The firm, which bills itself as Australia’s first agrifood technology-dedicated VC firm, launched in 2019 and held a first close on A$20 million in March 2020, after securing cornerstone commitments of A$8 million each from the Clean Energy Finance Corporation and Grok Ventures.
Co-founder Sarah Nolet told Agri Investor that the fundraise was oversubscribed, with the firm surpassing its initial target of A$30 million.
“That was not something we expected to happen and we’ve been really thrilled with the support,” she said.
“There are a few tailwinds behind agriculture investment for sure. One is more interest in climate, as well as people being at home and paying more attention to food and what they are eating. In terms of Australia specifically, we’re seeing more interest globally in how Australia is at the [leading] edge of some of these challenges.
“When it came to Australia five and a half years ago, there wasn’t much of an early-stage ecosystem, therefore, there weren’t sources of this kind of dealflow. And there wasn’t a conviction investor in this space – having that conviction has given people the confidence to invest in this space.”
Nolet said that the fund’s investors include family offices, high-net-worth individuals, and primary producers, as well as two unnamed global agrifood corporates.
The fund has made six investments to date: waste management start-up Goterra; autonomous agricultural vehicle platform SwarmFarm Robotics; US-based carbon marketplace Nori; cellular agriculture company Vow; digital crop protection platform RapidAIM; and sustainable protein company Nowadays.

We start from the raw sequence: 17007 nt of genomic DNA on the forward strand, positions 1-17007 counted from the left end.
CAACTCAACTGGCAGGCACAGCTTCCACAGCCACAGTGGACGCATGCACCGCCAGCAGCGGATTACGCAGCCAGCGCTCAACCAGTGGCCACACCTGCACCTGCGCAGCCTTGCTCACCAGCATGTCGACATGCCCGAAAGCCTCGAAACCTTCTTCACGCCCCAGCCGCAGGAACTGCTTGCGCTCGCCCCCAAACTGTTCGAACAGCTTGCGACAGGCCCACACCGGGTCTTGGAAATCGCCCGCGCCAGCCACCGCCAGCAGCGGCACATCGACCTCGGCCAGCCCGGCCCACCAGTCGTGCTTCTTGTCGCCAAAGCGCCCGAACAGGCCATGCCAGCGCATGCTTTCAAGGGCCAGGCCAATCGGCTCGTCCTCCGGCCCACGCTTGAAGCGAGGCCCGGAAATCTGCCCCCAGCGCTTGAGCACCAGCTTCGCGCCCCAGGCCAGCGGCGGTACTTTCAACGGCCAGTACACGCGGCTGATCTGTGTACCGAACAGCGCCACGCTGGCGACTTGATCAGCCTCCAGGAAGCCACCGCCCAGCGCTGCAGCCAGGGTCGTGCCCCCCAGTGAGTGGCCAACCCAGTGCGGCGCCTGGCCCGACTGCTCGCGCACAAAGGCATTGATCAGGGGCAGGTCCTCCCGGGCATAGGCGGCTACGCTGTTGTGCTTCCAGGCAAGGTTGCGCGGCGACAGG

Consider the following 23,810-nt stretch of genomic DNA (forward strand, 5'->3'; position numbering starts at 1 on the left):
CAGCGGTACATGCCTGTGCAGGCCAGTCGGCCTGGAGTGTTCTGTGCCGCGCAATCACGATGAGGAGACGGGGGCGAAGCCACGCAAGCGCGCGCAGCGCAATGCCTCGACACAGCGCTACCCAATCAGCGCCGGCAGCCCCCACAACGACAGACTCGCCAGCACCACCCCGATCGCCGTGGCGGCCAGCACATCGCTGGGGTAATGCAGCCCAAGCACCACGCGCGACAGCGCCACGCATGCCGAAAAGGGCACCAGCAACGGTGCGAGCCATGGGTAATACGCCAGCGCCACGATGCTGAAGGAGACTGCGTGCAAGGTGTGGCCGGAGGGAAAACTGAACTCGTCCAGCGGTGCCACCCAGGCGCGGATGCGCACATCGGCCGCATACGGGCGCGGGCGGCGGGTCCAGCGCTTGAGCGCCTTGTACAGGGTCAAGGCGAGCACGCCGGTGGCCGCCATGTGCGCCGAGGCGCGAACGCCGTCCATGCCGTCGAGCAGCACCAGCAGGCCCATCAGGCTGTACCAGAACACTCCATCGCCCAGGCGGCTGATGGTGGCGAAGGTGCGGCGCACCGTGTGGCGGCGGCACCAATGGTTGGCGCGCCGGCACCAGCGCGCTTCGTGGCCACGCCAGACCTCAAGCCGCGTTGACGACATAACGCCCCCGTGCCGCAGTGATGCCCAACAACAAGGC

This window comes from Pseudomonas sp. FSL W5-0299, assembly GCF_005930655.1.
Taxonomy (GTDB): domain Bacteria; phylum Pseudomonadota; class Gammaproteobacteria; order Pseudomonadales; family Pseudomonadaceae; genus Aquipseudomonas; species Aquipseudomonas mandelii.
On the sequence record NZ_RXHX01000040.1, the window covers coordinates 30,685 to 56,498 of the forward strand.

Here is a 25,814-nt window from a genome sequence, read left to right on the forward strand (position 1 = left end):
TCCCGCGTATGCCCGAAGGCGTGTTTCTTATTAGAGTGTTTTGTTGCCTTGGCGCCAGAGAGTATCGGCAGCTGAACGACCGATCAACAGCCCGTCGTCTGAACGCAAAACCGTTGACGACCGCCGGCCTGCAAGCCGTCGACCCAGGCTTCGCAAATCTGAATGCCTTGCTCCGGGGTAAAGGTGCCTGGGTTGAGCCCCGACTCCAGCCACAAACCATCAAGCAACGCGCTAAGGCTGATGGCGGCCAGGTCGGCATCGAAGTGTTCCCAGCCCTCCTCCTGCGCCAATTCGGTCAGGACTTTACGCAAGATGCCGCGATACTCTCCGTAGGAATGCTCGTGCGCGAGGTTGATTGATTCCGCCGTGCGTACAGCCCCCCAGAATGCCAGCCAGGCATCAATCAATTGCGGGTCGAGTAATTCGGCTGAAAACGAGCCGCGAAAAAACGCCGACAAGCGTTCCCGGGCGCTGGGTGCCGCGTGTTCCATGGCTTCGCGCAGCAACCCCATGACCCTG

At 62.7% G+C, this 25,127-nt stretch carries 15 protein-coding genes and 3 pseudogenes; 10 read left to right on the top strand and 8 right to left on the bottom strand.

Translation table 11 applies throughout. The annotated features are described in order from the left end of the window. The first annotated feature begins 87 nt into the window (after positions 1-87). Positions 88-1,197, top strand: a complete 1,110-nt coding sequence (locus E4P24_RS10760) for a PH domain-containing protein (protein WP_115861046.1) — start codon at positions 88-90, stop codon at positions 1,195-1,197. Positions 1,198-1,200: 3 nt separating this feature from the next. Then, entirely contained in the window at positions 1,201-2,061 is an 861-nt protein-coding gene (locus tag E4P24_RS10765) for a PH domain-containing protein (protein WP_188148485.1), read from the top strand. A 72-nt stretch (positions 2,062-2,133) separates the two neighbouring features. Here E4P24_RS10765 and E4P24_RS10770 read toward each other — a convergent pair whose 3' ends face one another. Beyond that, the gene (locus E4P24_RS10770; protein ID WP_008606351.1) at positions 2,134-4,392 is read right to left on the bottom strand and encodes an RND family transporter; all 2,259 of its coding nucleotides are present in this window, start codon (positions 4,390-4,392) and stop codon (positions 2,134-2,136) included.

Tenacious Ventures is aiming to make around 15 investments from the fund in total.
Nolet said that the firm was “fully focused” on deployment of the first fund and said that a successor vehicle “could be on the cards” at some point in future.
On the potential size of the Australian agtech opportunity, Tenacious Ventures co-founder Matthew Pryor said: “We talk a lot in Australian agriculture about the A$100 billion farm production output figure, but we increasingly want to see a focus on a number of a similar order coming from the export of innovation in the form of products and services that come from the same ecosystem.”
When it committed to Tenacious Ventures’ fund in 2020, CEFC chief executive Ian Learmonth said its commitment could help attract more institutional capital to Australian agtech: “The agricultural sector poses a demanding climate change challenge: how to produce more food, more efficiently, for a growing population amid a more extreme climate, while also reducing greenhouse gas intensity and emissions.
“As a major food exporter, Australia has an opportunity to be at the forefront of innovative technology solutions than can address these challenges. With this investment, the CEFC is supporting an exciting Australian industry of the future with the potential to make a meaningful contribution to lowering global emissions, while supporting our agriculture sector.”